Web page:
Abstract 108: Ethnic Differences among Middle Eastern Arab and South Asian Patients Hospitalized With Acute Coronary Syndromes Complicated by In-Hospital Cardiac Arrest: A 20-Year Experience From a Middle-Eastern Country (1991-2010)
Objectives: Data is lacking about ethnic differences in in-hospital cardiac arrest (IHCA) complicating acute coronary syndromes (ACS). The aim of this study was to compare the incidence, clinical characteristics, management and outcome of Middle Eastern Arabs compared to South Asian patients with IHCA complicating ACS hospitalization using a 20-year national registry from a Middle-Eastern Country in which these two ethnicities are prevalent.
Methods: Retrospective analysis of all patients hospitalized with ACS that developed IHCA in Qatar from 1991 through 2010 was made. Patients were compared according to ethnicity. Clinical characteristics, management and outcomes were analyzed.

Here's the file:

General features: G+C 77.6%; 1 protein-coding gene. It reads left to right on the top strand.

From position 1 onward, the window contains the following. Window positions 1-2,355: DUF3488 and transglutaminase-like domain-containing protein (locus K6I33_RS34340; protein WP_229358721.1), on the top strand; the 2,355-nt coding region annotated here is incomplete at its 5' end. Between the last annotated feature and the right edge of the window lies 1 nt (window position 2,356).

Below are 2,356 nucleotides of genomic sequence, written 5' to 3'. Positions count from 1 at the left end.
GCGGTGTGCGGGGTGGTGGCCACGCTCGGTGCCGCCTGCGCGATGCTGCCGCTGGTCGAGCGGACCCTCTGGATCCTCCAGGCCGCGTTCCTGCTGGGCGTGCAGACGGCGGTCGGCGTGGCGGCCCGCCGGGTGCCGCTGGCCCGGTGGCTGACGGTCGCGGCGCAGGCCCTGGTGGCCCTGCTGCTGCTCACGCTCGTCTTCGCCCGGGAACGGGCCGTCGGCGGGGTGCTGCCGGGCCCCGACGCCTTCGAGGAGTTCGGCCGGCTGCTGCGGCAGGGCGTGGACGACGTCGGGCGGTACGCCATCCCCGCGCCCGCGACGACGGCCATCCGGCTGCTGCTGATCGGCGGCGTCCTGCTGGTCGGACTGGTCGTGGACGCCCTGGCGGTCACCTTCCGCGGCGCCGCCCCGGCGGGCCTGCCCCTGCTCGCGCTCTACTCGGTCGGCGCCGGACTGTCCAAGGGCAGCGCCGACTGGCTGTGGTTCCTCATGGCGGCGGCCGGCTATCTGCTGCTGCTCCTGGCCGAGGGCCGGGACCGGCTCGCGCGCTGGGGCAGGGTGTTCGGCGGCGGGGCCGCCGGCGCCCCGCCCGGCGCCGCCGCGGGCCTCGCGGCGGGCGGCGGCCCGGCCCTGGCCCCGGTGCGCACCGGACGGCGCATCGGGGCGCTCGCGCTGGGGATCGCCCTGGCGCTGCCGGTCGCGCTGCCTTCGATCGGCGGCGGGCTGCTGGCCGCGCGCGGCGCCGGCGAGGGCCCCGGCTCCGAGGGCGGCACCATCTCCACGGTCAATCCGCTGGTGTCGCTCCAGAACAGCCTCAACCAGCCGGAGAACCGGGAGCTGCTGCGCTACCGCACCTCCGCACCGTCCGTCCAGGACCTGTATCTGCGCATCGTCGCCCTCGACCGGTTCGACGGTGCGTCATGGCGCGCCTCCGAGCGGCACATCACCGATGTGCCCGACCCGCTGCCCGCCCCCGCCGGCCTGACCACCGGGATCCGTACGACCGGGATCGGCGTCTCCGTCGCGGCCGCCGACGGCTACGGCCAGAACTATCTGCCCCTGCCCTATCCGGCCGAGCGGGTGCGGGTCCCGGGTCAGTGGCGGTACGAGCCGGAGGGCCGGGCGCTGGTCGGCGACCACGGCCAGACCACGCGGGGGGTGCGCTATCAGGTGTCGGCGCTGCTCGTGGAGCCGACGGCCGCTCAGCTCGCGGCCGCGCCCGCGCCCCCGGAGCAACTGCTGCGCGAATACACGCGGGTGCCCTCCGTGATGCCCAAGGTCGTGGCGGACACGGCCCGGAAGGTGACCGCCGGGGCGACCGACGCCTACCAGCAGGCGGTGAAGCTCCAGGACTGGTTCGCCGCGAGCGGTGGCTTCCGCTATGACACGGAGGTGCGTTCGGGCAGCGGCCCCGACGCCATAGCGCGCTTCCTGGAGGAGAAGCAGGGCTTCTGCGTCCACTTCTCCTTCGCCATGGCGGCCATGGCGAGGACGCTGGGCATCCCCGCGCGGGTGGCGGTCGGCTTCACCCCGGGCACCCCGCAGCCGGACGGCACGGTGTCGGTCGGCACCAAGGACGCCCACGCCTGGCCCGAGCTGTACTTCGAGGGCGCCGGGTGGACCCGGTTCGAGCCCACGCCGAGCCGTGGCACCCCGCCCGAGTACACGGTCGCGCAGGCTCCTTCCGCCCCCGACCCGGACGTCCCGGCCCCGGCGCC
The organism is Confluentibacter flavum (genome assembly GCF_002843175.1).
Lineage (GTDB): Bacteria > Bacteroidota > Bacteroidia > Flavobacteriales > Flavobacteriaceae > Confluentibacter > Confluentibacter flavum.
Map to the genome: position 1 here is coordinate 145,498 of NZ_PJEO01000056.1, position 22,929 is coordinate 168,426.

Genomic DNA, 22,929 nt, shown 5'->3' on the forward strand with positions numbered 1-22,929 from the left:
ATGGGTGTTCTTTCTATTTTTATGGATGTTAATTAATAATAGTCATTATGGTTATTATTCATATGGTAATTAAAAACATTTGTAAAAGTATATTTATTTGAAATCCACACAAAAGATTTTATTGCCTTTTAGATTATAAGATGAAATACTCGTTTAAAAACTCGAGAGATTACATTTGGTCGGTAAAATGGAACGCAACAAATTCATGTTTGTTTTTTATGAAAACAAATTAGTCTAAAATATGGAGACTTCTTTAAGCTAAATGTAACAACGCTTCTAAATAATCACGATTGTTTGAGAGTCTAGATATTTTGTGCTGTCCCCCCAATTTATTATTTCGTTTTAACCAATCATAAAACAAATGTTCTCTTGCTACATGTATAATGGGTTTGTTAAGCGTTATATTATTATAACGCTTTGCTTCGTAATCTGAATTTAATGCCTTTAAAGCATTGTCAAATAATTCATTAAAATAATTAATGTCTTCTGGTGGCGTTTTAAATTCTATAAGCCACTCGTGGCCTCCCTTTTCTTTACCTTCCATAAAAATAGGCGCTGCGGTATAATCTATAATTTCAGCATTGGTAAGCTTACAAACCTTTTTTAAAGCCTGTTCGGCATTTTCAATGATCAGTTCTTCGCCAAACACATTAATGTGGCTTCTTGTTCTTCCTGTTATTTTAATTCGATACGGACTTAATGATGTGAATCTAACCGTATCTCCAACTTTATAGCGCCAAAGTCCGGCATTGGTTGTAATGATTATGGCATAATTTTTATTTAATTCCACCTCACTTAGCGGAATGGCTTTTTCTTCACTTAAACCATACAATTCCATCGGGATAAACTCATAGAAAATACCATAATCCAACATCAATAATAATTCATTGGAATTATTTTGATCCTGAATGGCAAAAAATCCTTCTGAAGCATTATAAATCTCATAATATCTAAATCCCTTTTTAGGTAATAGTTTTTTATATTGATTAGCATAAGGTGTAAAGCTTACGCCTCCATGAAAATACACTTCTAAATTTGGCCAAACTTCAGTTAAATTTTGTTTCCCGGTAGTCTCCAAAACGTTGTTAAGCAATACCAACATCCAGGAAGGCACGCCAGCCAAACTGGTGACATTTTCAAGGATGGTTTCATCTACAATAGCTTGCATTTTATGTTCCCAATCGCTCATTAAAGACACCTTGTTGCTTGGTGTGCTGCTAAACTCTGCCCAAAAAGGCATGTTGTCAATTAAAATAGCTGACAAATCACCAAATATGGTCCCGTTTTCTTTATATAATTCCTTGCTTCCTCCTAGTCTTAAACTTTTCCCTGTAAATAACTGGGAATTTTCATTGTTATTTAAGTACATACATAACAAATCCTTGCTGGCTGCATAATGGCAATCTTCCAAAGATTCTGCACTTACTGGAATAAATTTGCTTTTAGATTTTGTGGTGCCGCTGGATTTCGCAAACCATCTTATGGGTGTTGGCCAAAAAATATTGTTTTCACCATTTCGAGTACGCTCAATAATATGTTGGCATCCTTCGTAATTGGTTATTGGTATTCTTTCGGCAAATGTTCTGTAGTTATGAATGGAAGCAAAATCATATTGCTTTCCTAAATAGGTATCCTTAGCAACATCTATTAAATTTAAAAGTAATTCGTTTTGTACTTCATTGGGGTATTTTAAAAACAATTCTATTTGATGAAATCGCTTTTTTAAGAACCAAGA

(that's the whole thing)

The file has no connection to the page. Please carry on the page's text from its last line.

Results: During the 20-years period 7108 Arab and 7485 South Asian patients were hospitalized with ACS in Qatar from 1991 to end of 2010. Of these 752 patients developed IHCA during hospitalization; 482 Arabs and 270 Asians with an incidence rate of 6.8% and 3.6%, respectively; p= 0.001. Arabs with IHCA were 14 years older and had a significantly higher prevalence of hypertension, diabetes mellitus, chronic renal impairment and prior myocardial infarction while current smoking status was significantly more common in Asians. Arabs with IHCA were significantly less likely to receive thrombolysis but more likely to undergo coronary artery bypass surgery compared to Asians. Arabs had a significantly longer hospital stay compared to Asians but the in-hospital mortality and stroke rates were comparable between the two groups [table].
Conclusions: Our study demonstrates that Arabs in our region have a higher incidence of IHCA complicating ACS hospitalizations compared to Asians. Arabs had a higher prevalence of cardiovascular co-morbidities with the exception of smoking which was more common in Asians. The current study underscores the need to study IHCA and ACS in other ethnicities.
- © 2013 by American Heart Association, Inc.